February 2023 Issue,
Volume 91, No. 2
Resonant transmission occurs when constructive interference results in the complete passage of an incoming wave through an array of barriers. In this paper, we explore such a scenario with one-dimensional models. We adopt wave packets with finite width to illustrate the deterioration of resonance with decreasing wave packet width and suggest an approximate wave function for the transmitted and reflected components, derived from aspects of both the wave packet and plane wave approaches. A comparison with exact numerical calculations shows excellent agreement and provides insight into the scattering process.
In this issue: February 2023 by John Essick, Adam Fritsch, Claire A. Marrache-Kikuchi, Beth Parks, B. Cameron Reed, Todd Springer and Donald Salisbury. DOI: American Journal of Physics 91, 85 (2023); https://doi.org/10.1119/5.0139314
BACK OF THE ENVELOPE
Invariants: Finding constancy in a sea of change by Sanjoy Mahajan. DOI: American Journal of Physics 91, 87 (2023); https://doi.org/10.1119/5.0139569
This Back-of-the-Envelope paper shows how invariants can be useful in estimations. Sometimes they even yield exact solutions!
Low-energy scattering parameters: A theoretical derivation of the effective range and scattering length for arbitrary angular momentum by Jordi Pera and Jordi Boronat. DOI: American Journal of Physics 91, 90 (2023); https://doi.org/10.1119/5.0079744
While scattering theory is commonly studied by upper-level physics students, how it is presented and studied can vary widely. This paper presents derivations for the angular-momentum scattering parameters of four different model potentials: hard-sphere, soft-sphere, spherical well, and well-barrier potentials. Working through these derivations could be beneficial for students as they learn scattering theory basics and apply their knowledge to various cases such as the study of ultracold quantum gases.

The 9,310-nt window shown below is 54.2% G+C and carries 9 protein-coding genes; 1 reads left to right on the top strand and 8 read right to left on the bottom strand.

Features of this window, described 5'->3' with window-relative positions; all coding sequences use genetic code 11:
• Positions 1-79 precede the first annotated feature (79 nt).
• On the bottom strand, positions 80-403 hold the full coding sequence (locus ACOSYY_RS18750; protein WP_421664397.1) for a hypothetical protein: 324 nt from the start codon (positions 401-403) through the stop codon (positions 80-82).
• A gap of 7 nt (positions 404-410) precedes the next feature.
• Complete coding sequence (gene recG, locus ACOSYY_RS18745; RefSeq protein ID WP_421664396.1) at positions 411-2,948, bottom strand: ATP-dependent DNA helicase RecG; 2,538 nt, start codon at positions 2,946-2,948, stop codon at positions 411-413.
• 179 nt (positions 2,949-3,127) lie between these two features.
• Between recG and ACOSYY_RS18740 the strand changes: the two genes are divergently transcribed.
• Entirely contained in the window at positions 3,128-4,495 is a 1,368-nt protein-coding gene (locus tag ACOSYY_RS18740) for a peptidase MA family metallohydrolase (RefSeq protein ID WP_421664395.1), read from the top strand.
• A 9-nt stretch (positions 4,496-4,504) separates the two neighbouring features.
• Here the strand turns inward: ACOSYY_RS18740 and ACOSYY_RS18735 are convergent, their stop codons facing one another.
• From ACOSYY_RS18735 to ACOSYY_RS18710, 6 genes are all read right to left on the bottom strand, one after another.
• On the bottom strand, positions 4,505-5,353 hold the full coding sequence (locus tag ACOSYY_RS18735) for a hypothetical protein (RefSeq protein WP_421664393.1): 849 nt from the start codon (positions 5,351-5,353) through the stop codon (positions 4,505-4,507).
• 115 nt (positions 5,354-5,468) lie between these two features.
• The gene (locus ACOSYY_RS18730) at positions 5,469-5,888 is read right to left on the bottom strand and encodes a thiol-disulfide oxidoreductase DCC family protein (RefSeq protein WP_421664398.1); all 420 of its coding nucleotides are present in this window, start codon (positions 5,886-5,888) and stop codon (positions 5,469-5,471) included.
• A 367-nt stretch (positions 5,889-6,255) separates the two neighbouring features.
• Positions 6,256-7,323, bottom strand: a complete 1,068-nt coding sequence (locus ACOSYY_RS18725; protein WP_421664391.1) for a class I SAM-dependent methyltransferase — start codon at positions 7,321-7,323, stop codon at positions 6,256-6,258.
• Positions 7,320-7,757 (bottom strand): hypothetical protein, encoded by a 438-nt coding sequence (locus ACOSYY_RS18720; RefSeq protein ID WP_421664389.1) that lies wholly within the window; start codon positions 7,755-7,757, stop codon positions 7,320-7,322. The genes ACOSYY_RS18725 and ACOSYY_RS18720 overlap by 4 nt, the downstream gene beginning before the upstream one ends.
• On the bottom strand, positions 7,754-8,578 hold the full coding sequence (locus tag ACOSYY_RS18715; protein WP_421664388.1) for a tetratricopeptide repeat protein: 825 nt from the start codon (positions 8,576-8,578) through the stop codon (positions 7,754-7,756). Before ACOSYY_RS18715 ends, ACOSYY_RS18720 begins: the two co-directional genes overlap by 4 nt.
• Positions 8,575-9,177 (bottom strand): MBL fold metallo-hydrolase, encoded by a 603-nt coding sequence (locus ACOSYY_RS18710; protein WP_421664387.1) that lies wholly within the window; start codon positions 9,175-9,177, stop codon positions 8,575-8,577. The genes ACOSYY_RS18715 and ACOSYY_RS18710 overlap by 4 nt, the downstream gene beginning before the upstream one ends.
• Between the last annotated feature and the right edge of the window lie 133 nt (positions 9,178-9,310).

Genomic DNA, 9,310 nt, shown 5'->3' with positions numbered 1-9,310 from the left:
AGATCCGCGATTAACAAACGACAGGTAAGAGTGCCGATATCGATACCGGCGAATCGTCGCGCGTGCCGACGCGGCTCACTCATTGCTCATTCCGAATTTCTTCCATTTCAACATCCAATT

A wave packet approach to resonant scattering by A. M. Michalik and F. Marsiglio. DOI: American Journal of Physics 91, 102 (2023); https://doi.org/10.1119/5.0106701
Most treatments of scattering theory in upper-level quantum mechanics classes use time-independent plane-wave formulations, but this limits qualitative understanding of the details of the scattering process, particularly in cases of resonant scattering where constructive interference leads to the complete passage of an incoming wave through an array of barriers. This paper offers deeper insight into the scattering process by modeling incoming particles as time-dependent Gaussian wave packets which retain their shape while propagating, an approach which reveals that the reflected wave packet at resonance is in fact non-zero and is no longer Gaussian. Rather, the reflected wave packet, while being of very small amplitude, has a surprising double-Gaussian shape. Appropriate for upper-level and graduate quantum mechanics classes.
“A call to action”: Schrödinger's representation of quantum mechanics via Hamilton's principle by Michele Marrocco. DOI: American Journal of Physics 91, 110 (2023); https://doi.org/10.1119/5.0083015
Quantum mechanics courses often present the Schrödinger equation as a fundamental postulate. This approach can leave students disoriented without support from their knowledge gained in earlier courses. This article reviews some other common ways to introduce the Schrödinger equation and develops its own pedagogical approach (which has its roots in the foundations of quantum mechanics) based on classical Hamilton-Jacobi theory. This way of motivating the Schrödinger equation may be less jarring to students who have knowledge of the action principle in classical mechanics, and anyone interested in the relationship between classical and quantum physics will find this article to be an interesting read.